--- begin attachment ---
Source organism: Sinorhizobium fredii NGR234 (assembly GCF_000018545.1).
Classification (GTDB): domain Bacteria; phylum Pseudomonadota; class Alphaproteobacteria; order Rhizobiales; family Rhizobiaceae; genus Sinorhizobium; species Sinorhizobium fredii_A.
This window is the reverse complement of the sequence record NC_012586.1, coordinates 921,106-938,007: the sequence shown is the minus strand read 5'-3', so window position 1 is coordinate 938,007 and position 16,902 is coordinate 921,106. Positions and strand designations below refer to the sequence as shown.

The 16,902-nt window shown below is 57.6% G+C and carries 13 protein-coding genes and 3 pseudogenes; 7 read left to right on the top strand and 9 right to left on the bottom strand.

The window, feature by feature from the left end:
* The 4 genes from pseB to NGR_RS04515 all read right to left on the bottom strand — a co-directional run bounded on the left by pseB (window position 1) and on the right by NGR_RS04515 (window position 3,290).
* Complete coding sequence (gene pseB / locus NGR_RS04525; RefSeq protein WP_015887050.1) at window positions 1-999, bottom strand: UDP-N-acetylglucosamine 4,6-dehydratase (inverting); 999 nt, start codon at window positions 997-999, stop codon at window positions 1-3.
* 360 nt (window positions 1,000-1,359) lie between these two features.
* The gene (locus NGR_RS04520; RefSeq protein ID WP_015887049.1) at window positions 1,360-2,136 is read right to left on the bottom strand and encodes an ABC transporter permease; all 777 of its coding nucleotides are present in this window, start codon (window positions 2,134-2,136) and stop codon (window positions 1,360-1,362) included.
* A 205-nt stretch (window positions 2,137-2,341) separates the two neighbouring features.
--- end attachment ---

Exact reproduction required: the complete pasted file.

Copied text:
Source organism: Sinorhizobium fredii NGR234 (assembly GCF_000018545.1).
Classification (GTDB): domain Bacteria; phylum Pseudomonadota; class Alphaproteobacteria; order Rhizobiales; family Rhizobiaceae; genus Sinorhizobium; species Sinorhizobium fredii_A.
This window is the reverse complement of the sequence record NC_012586.1, coordinates 921,106-938,007: the sequence shown is the minus strand read 5'-3', so window position 1 is coordinate 938,007 and position 16,902 is coordinate 921,106. Positions and strand designations below refer to the sequence as shown.

The 16,902-nt window shown below is 57.6% G+C and carries 13 protein-coding genes and 3 pseudogenes; 7 read left to right on the top strand and 9 right to left on the bottom strand.

The window, feature by feature from the left end:
* The 4 genes from pseB to NGR_RS04515 all read right to left on the bottom strand — a co-directional run bounded on the left by pseB (window position 1) and on the right by NGR_RS04515 (window position 3,290).
* Complete coding sequence (gene pseB / locus NGR_RS04525; RefSeq protein WP_015887050.1) at window positions 1-999, bottom strand: UDP-N-acetylglucosamine 4,6-dehydratase (inverting); 999 nt, start codon at window positions 997-999, stop codon at window positions 1-3.
* 360 nt (window positions 1,000-1,359) lie between these two features.
* The gene (locus NGR_RS04520; RefSeq protein ID WP_015887049.1) at window positions 1,360-2,136 is read right to left on the bottom strand and encodes an ABC transporter permease; all 777 of its coding nucleotides are present in this window, start codon (window positions 2,134-2,136) and stop codon (window positions 1,360-1,362) included.
* A 205-nt stretch (window positions 2,137-2,341) separates the two neighbouring features.